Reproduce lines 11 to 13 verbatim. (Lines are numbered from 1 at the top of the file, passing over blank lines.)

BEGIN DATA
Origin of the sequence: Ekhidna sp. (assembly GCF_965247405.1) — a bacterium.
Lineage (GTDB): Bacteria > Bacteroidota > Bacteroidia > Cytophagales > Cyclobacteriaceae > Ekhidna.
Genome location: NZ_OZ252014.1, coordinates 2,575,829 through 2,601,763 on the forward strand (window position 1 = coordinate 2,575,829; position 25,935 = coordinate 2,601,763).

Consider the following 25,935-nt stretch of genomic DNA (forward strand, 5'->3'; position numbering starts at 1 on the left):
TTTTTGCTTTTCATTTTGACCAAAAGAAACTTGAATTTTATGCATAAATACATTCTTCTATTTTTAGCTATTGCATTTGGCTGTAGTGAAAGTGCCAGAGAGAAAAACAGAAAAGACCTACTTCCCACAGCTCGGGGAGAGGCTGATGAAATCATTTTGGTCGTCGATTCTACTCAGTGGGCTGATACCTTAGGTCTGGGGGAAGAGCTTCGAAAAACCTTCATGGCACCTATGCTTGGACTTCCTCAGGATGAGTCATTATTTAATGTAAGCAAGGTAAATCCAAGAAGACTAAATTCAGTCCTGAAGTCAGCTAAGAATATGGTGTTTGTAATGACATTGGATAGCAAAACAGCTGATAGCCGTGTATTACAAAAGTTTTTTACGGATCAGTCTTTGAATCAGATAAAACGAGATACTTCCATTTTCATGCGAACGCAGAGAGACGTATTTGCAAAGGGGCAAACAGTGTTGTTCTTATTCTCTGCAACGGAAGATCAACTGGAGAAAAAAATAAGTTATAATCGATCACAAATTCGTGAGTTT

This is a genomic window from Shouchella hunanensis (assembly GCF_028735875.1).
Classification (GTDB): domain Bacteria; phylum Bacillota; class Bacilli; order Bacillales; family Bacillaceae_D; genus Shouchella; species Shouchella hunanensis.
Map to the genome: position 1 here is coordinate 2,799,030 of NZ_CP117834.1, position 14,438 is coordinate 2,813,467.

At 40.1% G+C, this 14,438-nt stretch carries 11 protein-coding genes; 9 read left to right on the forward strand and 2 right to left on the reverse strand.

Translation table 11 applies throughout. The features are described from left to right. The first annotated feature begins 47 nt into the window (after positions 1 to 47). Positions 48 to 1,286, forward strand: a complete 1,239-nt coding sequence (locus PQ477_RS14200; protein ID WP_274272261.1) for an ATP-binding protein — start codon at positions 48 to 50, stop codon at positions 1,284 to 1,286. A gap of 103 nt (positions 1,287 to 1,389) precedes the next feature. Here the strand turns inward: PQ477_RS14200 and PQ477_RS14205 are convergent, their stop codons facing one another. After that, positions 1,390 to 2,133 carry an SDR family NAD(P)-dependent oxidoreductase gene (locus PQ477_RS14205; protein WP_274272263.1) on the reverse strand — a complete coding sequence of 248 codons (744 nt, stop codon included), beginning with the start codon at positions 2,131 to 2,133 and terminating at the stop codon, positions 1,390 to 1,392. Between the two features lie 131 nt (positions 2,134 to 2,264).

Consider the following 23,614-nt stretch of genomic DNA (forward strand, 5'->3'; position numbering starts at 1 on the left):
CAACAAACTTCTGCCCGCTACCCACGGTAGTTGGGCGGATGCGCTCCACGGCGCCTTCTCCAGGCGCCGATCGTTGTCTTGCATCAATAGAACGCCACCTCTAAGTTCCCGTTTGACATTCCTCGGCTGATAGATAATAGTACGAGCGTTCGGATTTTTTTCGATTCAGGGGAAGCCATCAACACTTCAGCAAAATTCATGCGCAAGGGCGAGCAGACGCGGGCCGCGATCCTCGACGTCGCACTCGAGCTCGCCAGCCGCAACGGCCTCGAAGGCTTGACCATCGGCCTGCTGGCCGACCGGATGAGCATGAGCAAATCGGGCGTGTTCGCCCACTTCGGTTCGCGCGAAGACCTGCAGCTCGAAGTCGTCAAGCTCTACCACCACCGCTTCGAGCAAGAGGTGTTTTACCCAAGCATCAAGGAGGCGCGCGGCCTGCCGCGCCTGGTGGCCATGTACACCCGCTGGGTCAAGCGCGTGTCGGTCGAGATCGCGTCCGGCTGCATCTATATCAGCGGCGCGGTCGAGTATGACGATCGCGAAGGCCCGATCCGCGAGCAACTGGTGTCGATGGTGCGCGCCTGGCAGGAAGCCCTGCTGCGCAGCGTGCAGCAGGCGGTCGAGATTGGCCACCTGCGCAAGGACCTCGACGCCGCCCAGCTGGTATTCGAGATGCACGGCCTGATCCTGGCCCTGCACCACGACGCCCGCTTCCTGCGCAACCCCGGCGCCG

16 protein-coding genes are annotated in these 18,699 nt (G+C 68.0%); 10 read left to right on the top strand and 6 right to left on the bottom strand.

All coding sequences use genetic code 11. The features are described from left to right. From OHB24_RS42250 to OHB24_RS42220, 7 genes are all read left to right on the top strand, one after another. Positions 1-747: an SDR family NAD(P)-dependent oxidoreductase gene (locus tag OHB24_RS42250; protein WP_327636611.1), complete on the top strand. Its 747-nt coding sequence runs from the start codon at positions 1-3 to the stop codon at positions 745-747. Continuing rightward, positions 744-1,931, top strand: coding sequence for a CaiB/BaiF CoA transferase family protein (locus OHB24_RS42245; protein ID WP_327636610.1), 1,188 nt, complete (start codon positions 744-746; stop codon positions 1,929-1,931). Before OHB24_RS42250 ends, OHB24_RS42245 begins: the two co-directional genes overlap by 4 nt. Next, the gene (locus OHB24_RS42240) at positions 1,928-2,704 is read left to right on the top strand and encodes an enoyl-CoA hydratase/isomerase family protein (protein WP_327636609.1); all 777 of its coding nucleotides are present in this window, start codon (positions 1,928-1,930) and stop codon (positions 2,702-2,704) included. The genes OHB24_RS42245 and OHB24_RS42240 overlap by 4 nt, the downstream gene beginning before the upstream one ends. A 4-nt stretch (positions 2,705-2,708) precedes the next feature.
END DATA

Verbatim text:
Consider the following 23,614-nt stretch of genomic DNA (forward strand, 5'->3'; position numbering starts at 1 on the left):
CAACAAACTTCTGCCCGCTACCCACGGTAGTTGGGCGGATGCGCTCCACGGCGCCTTCTCCAGGCGCCGATCGTTGTCTTGCATCAATAGAACGCCACCTCTAAGTTCCCGTTTGACATTCCTCGGCTGATAGATAATAGTACGAGCGTTCGGATTTTTTTCGATTCAGGGGAAGCCATCAACACTTCAGCAAAATTCATGCGCAAGGGCGAGCAGACGCGGGCCGCGATCCTCGACGTCGCACTCGAGCTCGCCAGCCGCAACGGCCTCGAAGGCTTGACCATCGGCCTGCTGGCCGACCGGATGAGCATGAGCAAATCGGGCGTGTTCGCCCACTTCGGTTCGCGCGAAGACCTGCAGCTCGAAGTCGTCAAGCTCTACCACCACCGCTTCGAGCAAGAGGTGTTTTACCCAAGCATCAAGGAGGCGCGCGGCCTGCCGCGCCTGGTGGCCATGTACACCCGCTGGGTCAAGCGCGTGTCGGTCGAGATCGCGTCCGGCTGCATCTATATCAGCGGCGCGGTCGAGTATGACGATCGCGAAGGCCCGATCCGCGAGCAACTGGTGTCGATGGTGCGCGCCTGGCAGGAAGCCCTGCTGCGCAGCGTGCAGCAGGCGGTCGAGATTGGCCACCTGCGCAAGGACCTCGACGCCGCCCAGCTGGTATTCGAGATGCACGGCCTGATCCTGGCCCTGCACCACGACGCCCGCTTCCTGCGCAACCCCGGCGCCG

16 protein-coding genes are annotated in these 18,699 nt (G+C 68.0%); 10 read left to right on the top strand and 6 right to left on the bottom strand.